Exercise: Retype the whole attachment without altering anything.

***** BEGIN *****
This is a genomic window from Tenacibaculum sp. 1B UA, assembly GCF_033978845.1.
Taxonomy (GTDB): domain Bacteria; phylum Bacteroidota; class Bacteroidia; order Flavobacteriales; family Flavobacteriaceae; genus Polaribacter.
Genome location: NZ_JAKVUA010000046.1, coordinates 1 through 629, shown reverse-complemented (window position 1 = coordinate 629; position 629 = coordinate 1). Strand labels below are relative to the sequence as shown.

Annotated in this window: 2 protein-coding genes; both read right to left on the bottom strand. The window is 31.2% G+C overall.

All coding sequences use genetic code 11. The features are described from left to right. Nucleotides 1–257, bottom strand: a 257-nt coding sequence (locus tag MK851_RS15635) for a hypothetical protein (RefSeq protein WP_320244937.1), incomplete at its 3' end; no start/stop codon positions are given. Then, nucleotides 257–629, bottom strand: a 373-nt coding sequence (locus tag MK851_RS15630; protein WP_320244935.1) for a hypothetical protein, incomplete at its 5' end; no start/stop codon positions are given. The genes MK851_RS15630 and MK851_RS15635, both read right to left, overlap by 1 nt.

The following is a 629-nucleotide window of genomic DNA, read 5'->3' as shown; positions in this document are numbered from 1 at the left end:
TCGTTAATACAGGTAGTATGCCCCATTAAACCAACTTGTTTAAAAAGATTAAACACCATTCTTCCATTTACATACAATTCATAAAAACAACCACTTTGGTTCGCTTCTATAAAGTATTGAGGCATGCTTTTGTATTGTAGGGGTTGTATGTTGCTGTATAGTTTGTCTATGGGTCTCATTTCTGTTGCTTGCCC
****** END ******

This is a genomic window from Tenacibaculum sp. 1B UA, assembly GCF_033978845.1.
Taxonomy (GTDB): domain Bacteria; phylum Bacteroidota; class Bacteroidia; order Flavobacteriales; family Flavobacteriaceae; genus Polaribacter.
Genome location: NZ_JAKVUA010000046.1, coordinates 1 through 629, shown reverse-complemented (window position 1 = coordinate 629; position 629 = coordinate 1). Strand labels below are relative to the sequence as shown.

Annotated in this window: 2 protein-coding genes; both read right to left on the bottom strand. The window is 31.2% G+C overall.

All coding sequences use genetic code 11. The features are described from left to right. Nucleotides 1–257, bottom strand: a 257-nt coding sequence (locus tag MK851_RS15635) for a hypothetical protein (RefSeq protein WP_320244937.1), incomplete at its 3' end; no start/stop codon positions are given. Then, nucleotides 257–629, bottom strand: a 373-nt coding sequence (locus tag MK851_RS15630; protein WP_320244935.1) for a hypothetical protein, incomplete at its 5' end; no start/stop codon positions are given. The genes MK851_RS15630 and MK851_RS15635, both read right to left, overlap by 1 nt.

The following is a 629-nucleotide window of genomic DNA, read 5'->3' as shown; positions in this document are numbered from 1 at the left end:
TCGTTAATACAGGTAGTATGCCCCATTAAACCAACTTGTTTAAAAAGATTAAACACCATTCTTCCATTTACATACAATTCATAAAAACAACCACTTTGGTTCGCTTCTATAAAGTATTGAGGCATGCTTTTGTATTGTAGGGGTTGTATGTTGCTGTATAGTTTGTCTATGGGTCTCATTTCTGTTGCTTGCCC